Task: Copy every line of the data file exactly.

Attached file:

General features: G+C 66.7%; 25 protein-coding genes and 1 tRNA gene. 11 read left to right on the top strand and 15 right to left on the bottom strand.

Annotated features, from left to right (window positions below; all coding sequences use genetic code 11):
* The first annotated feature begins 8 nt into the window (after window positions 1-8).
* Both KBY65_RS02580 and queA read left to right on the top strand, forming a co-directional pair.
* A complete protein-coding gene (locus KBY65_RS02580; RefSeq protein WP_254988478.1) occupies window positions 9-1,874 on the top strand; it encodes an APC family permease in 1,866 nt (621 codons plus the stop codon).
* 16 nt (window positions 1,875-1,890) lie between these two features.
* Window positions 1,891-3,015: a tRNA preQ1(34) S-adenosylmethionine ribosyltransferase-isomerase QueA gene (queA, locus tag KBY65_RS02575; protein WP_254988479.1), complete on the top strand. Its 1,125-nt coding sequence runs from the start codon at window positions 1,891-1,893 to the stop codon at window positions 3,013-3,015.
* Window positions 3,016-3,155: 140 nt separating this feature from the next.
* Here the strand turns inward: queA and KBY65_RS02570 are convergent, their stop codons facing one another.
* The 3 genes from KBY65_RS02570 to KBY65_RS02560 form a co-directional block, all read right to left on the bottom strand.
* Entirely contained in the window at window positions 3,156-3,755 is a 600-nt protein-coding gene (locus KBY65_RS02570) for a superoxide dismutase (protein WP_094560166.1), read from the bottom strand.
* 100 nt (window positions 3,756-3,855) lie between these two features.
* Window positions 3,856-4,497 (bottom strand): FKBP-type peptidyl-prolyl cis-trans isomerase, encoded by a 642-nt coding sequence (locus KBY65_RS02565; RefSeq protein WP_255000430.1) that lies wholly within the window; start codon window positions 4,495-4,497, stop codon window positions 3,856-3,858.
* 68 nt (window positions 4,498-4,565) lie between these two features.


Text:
General features: G+C 66.7%; 25 protein-coding genes and 1 tRNA gene. 11 read left to right on the top strand and 15 right to left on the bottom strand.

Annotated features, from left to right (window positions below; all coding sequences use genetic code 11):
* The first annotated feature begins 8 nt into the window (after window positions 1-8).
* Both KBY65_RS02580 and queA read left to right on the top strand, forming a co-directional pair.
* A complete protein-coding gene (locus KBY65_RS02580; RefSeq protein WP_254988478.1) occupies window positions 9-1,874 on the top strand; it encodes an APC family permease in 1,866 nt (621 codons plus the stop codon).
* 16 nt (window positions 1,875-1,890) lie between these two features.
* Window positions 1,891-3,015: a tRNA preQ1(34) S-adenosylmethionine ribosyltransferase-isomerase QueA gene (queA, locus tag KBY65_RS02575; protein WP_254988479.1), complete on the top strand. Its 1,125-nt coding sequence runs from the start codon at window positions 1,891-1,893 to the stop codon at window positions 3,013-3,015.
* Window positions 3,016-3,155: 140 nt separating this feature from the next.
* Here the strand turns inward: queA and KBY65_RS02570 are convergent, their stop codons facing one another.
* The 3 genes from KBY65_RS02570 to KBY65_RS02560 form a co-directional block, all read right to left on the bottom strand.
* Entirely contained in the window at window positions 3,156-3,755 is a 600-nt protein-coding gene (locus KBY65_RS02570) for a superoxide dismutase (protein WP_094560166.1), read from the bottom strand.
* 100 nt (window positions 3,756-3,855) lie between these two features.
* Window positions 3,856-4,497 (bottom strand): FKBP-type peptidyl-prolyl cis-trans isomerase, encoded by a 642-nt coding sequence (locus KBY65_RS02565; RefSeq protein WP_255000430.1) that lies wholly within the window; start codon window positions 4,495-4,497, stop codon window positions 3,856-3,858.
* 68 nt (window positions 4,498-4,565) lie between these two features.